Overseas markets have been one of the few bright spots for the U.S. coal industry, especially as demand for coal used by U.S. electric power generators and steelmakers has been on a downward trajectory this decade.
But the international trade wars started by President Donald Trump do not bode well for an industry he has promised on several occasions to revive.
U.S. tariffs on imports and retaliatory measures by other countries are likely to slow down the growth of coal exports, especially for coal producers in the Appalachian region, according to a new West Virginia University report.
Deteriorating trade relations between the United States and its trading partners over the past several months “pose an appreciable risk” to West Virginia’s coal producers going forward, researchers at West Virginia University’s Bureau of Business & Economic Research concluded in their latest annual coal production outlook titled “Coal Production in West Virginia: 2018-2040.”
The Trump administration has instituted a broad import duty of 25 percent on steel and 10 percent on aluminum. Several countries have responded with retaliatory tariffs on U.S.-produced steel along with a host of other goods, including coal.
These retaliatory measures have “the effect of making coal from West Virginia mines more expensive to overseas buyers,” the report says.
Earlier this summer, Trump announced tariffs on $50 billion in products from China. In response, China proposed tariffs on $50 billion in U.S. products, with coal and natural gas high on the list. Coal exports to China totaled 3.2 million tons in 2017, up from zero in 2015 and 2016, according to the U.S. Energy Information Administration (EIA).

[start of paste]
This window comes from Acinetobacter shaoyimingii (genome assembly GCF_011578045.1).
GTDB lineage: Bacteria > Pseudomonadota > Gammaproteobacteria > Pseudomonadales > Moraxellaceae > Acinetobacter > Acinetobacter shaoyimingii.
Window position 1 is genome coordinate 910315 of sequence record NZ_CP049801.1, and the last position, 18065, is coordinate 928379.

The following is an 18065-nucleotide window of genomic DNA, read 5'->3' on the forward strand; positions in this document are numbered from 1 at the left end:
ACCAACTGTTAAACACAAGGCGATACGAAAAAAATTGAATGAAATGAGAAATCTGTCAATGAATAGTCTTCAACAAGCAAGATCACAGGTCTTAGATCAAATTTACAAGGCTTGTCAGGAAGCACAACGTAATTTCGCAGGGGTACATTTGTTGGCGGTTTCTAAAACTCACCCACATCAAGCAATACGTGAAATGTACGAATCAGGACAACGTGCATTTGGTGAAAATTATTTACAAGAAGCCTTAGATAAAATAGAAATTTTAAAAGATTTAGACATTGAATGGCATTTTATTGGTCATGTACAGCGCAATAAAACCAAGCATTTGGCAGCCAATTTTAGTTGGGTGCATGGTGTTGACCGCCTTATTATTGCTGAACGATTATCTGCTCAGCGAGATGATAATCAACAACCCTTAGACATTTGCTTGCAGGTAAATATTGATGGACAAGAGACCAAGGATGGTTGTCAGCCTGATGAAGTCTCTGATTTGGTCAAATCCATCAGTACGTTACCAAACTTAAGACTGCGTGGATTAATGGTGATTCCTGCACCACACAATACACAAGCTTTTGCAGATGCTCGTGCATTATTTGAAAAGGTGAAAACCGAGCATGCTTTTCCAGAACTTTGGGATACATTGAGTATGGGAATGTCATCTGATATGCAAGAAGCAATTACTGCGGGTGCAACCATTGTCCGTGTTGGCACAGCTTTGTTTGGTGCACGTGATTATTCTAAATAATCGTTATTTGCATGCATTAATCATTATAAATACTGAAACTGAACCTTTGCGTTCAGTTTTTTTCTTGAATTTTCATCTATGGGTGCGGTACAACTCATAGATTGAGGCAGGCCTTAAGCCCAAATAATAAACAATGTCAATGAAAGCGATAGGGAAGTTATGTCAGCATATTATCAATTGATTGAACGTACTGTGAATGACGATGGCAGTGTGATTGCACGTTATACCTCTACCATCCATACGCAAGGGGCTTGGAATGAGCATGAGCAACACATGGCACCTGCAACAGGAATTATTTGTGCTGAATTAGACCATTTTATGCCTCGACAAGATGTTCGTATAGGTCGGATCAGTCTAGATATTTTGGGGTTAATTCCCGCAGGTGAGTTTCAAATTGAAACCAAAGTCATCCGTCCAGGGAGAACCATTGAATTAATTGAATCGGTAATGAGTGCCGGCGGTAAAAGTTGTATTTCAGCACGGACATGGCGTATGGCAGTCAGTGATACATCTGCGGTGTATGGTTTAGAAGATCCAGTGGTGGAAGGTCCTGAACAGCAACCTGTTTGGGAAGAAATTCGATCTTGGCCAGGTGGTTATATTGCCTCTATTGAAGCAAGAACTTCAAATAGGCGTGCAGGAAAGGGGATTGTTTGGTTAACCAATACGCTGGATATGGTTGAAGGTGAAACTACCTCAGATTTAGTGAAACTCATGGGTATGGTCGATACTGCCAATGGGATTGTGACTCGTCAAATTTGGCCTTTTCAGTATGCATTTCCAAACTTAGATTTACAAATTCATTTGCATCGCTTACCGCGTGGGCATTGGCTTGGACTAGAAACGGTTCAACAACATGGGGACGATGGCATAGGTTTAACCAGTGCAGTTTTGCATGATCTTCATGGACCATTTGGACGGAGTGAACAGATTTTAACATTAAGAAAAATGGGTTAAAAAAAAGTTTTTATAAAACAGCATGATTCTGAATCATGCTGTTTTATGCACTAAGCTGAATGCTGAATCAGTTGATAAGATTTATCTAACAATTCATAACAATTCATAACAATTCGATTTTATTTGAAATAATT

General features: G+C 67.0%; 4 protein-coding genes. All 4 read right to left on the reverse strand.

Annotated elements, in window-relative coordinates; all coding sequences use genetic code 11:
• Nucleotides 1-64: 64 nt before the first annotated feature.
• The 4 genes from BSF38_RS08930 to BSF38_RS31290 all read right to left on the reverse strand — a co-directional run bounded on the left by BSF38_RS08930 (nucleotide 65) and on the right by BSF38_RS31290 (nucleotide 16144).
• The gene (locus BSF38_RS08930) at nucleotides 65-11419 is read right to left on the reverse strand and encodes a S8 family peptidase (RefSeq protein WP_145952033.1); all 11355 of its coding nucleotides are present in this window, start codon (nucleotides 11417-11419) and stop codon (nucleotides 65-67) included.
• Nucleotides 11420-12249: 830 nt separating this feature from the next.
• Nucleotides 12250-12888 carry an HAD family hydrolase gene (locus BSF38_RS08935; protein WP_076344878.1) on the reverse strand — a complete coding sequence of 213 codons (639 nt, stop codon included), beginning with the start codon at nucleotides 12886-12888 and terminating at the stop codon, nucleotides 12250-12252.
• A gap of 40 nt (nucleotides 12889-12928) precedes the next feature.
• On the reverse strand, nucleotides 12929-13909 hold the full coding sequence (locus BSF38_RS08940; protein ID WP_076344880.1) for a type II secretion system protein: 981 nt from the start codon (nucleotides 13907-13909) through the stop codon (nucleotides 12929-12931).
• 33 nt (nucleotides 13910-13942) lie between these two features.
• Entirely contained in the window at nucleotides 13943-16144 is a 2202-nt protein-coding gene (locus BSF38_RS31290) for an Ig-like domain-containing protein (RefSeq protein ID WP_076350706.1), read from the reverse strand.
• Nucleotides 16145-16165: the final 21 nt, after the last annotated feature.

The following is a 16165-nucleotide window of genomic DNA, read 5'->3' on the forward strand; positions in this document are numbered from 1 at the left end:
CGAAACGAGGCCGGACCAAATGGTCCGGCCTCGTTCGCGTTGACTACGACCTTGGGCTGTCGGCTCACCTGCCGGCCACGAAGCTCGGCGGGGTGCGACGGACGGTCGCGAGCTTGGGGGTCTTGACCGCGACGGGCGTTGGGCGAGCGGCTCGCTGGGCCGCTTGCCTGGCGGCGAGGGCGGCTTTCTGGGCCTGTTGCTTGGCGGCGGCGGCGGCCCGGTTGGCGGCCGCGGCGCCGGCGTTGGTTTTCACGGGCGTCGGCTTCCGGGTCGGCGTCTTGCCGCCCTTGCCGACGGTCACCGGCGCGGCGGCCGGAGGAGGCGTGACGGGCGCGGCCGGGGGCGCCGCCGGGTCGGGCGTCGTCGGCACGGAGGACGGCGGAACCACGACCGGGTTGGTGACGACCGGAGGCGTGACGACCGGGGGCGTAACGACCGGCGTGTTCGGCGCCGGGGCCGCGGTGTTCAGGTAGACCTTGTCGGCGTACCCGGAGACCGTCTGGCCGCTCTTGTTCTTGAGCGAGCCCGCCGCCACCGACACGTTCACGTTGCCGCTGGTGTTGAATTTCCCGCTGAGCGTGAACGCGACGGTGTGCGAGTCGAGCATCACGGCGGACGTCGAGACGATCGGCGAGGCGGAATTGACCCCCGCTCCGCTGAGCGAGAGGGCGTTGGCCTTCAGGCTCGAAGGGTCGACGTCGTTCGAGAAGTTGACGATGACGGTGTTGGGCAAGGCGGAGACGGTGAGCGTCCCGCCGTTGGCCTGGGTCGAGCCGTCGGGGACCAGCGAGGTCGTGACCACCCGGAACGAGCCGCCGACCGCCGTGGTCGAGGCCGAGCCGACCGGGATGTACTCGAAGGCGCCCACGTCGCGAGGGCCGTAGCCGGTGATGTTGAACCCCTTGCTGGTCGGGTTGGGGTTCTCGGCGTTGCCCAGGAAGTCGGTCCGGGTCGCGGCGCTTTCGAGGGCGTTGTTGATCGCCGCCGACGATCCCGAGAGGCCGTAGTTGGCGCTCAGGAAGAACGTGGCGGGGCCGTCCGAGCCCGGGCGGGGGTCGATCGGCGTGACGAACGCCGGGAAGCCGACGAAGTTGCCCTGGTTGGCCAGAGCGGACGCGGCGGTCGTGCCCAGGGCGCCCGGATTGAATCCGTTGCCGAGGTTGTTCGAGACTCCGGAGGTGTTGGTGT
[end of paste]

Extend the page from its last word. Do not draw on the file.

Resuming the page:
“We’re obviously watching it closely, particularly given what a bright spot exports have been for our industry of late,” Ashley Burke, a spokeswoman for the National Mining Association, which represents U.S. mining companies, told Reuters. “Anything that would chip away at the appetite for U.S. coal abroad would be of concern.”
Indeed, coal exports have been a rare bright spot for West Virginia’s coal industry. After West Virginia coal production fell by nearly in half between 2008 and 2016, the state’s coal industry rebounded as output increased nearly 27 percent between mid-2016 and mid-2018. Export demand accounted for nearly all of the growth in coal production over that two-year period due to significant increases in coal shipments to India, Brazil, Ukraine, and a few other countries, according to the report.
Needless to say, Trump’s new trade policies are coming at a bad time for West Virginia’s coal industry. Surging export demand enabled West Virginia’s coal industry to register an output increase of nearly 15 million tons in 2017 compared to the previous year.
But due to declining use of coal for electric generation and uncertainty about coal exports, the West Virginia University report forecasts a 3-percent drop in coal production in the state during the next two years.
“Weakening export activity will likely drive most of the anticipated drop in production through 2020, but the retirement and/or conversion of several gigawatts’ worth of coal-fired generating capacity that sources coal from West Virginia mines will also account for some of this decline,” the report states.
The burgeoning trade wars could intensify if more countries decide to assess retaliatory tariffs of their own on coal and other goods produced in the United States. The administration, for example, has proposed tariffs on imported cars and parts, which along with the other enacted and proposed tariffs would affect more than $870 billion in imports.
The export of metallurgical coal from the U.S. “would likely be hurt as well since the hit to imported autos would dampen steel demand,” the report said. Metallurgical coal is used to produce coke, the primary source of carbon used in steelmaking. Thermal coal is used to generate electricity at power plants or industrial facilities.
According to the report, domestic shipments of thermal coal are expected to wane over the next decade, as aging coal-fired power plants cope with rising maintenance costs, as well as competition from natural gas and renewable energy resources.
In the long term, from 2020 through 2040, the West Virginia University researchers expect statewide coal production to continue to drop, hitting 66 million tons by 2040, a 17 percent decline from 2016.